Incendies — Trauma and Survival Against the Odds in Villeneuve’s Tale of Heritage

Graphics and design by Betty Woodhouse (IG:

Over the course of the past decade, Hollywood has clawed Denis Villeneuve out his darkened corner and widened his squint into a broad-eyed visionary — a filmmaker who now pulls off undeniably ambitious projects with jealousy-inducing ease. In anticipation for his grand adaptation of Dune (set for release later in 2020), we travel back to 2010, to a film that cemented Villeneuve as one of the decade’s most valuable players. Incendies is an intricate and gut-churning exploration of lost innocence, survival against the odds, and heritage.

Incendies traces the harrowing life of a dying middle-eastern woman, Nawal, who leaves her twin children two letters to be read after her passing — her daughter is asked to deliver the first letter to their unknown father, while the son is tasked with passing his to the brother they never knew they had. The narrative switches back and forth between Nawal’s tortured youth in a war torn landscape and her children’s present-day drive to discover the secrets of their own existence.

In contrast to Villeneuve’s usual murky colour palette, the awe-inspiring cinematography settles on a decidedly blinding scheme. It very nearly tears Villeneuve’s trademark darkness from under him; the broad scenery and stark daylight we’re subjected to is often all the exposition we need to understand the distressing circumstances that Nawal is subjected to throughout the film. Burning buses and destroyed orphanages sit steadfast in the foreground of barren mountaintops and impoverished villages, but it’s in Villeneuve’s direction that we get to the soul of Nawal’s torment. The lingering expressions of his principal characters evidence that, in Villeneuve’s world, real evil puffs its chest in glaring daylight — it doesn’t cower in the shadows.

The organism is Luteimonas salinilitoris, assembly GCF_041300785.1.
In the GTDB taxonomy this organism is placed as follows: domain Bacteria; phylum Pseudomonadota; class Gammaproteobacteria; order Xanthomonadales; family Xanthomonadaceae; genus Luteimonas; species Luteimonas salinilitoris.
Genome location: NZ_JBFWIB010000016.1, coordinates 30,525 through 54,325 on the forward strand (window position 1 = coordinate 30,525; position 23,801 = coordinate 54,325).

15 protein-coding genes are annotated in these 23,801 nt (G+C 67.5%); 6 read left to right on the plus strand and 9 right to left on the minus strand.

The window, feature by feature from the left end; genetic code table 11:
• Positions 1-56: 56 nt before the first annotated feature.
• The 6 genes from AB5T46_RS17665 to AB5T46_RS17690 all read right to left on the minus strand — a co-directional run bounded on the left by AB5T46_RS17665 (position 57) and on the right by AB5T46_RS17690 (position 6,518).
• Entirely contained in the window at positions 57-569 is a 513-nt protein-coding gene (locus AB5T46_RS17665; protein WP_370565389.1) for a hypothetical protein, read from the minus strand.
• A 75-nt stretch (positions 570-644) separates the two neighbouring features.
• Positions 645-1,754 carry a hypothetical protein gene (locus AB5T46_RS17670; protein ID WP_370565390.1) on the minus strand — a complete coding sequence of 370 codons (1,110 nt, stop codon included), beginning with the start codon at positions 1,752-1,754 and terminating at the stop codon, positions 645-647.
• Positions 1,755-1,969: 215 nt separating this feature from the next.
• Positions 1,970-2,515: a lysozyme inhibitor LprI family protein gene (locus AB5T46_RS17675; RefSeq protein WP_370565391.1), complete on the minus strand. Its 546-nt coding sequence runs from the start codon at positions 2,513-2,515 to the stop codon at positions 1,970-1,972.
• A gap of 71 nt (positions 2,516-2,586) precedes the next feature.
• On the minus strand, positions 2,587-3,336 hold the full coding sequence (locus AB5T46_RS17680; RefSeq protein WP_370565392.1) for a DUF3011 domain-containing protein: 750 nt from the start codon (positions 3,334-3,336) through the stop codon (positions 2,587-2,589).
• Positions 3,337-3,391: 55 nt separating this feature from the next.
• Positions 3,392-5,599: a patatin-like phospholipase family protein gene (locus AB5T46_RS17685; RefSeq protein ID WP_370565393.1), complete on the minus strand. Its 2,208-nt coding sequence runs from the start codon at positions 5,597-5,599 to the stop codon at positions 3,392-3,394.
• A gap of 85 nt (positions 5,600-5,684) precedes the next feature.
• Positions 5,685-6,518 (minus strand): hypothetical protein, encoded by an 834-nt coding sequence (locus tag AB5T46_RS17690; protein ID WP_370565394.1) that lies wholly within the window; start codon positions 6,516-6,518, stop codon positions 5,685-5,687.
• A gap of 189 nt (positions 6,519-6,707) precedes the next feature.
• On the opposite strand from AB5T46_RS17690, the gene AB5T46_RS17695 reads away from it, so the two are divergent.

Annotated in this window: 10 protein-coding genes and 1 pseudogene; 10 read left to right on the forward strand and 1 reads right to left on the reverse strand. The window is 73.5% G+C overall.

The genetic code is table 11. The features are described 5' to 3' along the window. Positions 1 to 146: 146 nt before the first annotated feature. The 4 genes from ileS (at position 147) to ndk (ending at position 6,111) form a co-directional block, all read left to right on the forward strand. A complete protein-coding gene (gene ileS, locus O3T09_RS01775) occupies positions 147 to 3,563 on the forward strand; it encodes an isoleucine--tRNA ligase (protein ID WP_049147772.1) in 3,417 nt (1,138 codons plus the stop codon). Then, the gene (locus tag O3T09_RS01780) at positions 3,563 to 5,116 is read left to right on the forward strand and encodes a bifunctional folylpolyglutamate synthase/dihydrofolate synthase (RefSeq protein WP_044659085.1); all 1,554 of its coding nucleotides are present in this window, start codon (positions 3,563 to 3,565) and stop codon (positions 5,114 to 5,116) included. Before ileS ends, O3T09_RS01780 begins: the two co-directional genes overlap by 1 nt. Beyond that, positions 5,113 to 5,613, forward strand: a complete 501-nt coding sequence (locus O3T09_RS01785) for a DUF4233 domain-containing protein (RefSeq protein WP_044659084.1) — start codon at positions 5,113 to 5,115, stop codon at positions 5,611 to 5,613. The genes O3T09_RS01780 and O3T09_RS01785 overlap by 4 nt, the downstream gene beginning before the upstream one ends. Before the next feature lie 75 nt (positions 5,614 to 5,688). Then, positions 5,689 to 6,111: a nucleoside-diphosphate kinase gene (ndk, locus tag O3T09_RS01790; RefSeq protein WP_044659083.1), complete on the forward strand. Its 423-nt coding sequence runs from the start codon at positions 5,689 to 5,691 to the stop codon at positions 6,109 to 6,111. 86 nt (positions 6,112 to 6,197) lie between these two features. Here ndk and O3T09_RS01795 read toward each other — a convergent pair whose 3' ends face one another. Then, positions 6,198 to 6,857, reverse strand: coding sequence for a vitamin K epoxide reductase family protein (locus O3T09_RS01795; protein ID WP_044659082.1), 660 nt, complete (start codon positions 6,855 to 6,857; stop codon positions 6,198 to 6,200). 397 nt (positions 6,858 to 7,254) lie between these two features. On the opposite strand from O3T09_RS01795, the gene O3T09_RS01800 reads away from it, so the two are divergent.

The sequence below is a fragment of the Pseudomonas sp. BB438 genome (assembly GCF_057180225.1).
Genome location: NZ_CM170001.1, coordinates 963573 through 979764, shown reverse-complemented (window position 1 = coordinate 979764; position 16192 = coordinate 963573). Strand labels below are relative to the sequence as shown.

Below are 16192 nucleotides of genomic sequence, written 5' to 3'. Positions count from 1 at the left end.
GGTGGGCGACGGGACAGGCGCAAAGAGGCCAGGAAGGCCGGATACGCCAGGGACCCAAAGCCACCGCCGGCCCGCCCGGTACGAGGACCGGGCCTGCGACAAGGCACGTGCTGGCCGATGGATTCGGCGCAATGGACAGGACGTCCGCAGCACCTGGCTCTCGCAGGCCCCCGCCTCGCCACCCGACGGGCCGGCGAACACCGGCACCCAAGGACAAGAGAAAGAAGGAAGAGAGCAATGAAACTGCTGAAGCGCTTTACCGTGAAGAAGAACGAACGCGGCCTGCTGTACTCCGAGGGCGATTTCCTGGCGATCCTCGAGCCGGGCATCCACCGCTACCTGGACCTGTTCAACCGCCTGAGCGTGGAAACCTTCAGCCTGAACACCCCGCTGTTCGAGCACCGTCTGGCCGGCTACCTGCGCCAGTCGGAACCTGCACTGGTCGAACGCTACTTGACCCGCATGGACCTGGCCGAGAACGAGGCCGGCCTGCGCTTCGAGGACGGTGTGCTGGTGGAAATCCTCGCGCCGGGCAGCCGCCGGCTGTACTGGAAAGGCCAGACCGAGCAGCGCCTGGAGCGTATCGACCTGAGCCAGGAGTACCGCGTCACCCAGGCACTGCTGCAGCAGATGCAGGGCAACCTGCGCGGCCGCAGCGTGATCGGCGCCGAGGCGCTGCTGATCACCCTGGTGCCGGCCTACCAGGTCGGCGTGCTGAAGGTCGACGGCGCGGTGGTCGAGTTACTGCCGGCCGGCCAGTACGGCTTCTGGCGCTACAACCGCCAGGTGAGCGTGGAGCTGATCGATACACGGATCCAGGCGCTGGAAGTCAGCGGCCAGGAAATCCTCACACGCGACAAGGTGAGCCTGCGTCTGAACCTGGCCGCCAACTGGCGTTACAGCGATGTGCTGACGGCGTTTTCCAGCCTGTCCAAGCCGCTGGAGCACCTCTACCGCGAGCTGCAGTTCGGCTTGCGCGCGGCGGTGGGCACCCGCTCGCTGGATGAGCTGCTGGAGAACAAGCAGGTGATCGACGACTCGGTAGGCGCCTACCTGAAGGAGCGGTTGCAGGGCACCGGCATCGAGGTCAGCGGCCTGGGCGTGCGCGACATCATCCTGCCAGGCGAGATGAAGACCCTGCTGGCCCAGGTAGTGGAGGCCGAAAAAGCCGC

The opening scene of Incendies plays out like a music video. Prolonged, slow shots of children somewhere in the middle-east having their heads shaved for them while Radiohead’s ‘You and Whose Army?’ simmers over the heartbreaking glare of a boy who will soon become instrumental in Nawal’s tragic fable. We feel the importance and emotional impact of the sequence and you can’t help but recall the boy’s dead eyes as the film reaches its jaw-dropping revelation. Villeneuve, in this opening sequence alone, convinces his audience of the upsetting nature of lost innocence, and how it can breed evil at the pull of a trigger.

A masterclass in filmmaking ensues over the next two hours or so. Character development sits atop a mountain of achievements the film accumulates — Nawal’s dispondance in the present timeline we see drives her son, Simon, to short-tempered anger and without stating it, we understand that their relationship has never been one of understanding. Meanwhile her daughter Jeanne’s search for answers is perceived as naivety by the frustrated Simon, but we are gripped by her passion for the chase. It’s a thirst we share with her as what begins as a simple premise soon turns into a complex web of familial relationships and coincidence that concludes in one of the most shocking climaxes in recent cinematic memory.

Piled high in understated shocks, Incendies achieves a vice-like hold over its viewer. Your desperation to understand the truth of Nawal’s heroic rise from the dirt conflicting with a desire to avert your eyes. Villeneuve’s harrowing addition to an already distressing catalogue of his films is one of essential viewing.

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Words by Connor Cudmore

Graphics and Design by Betty Woodhouse

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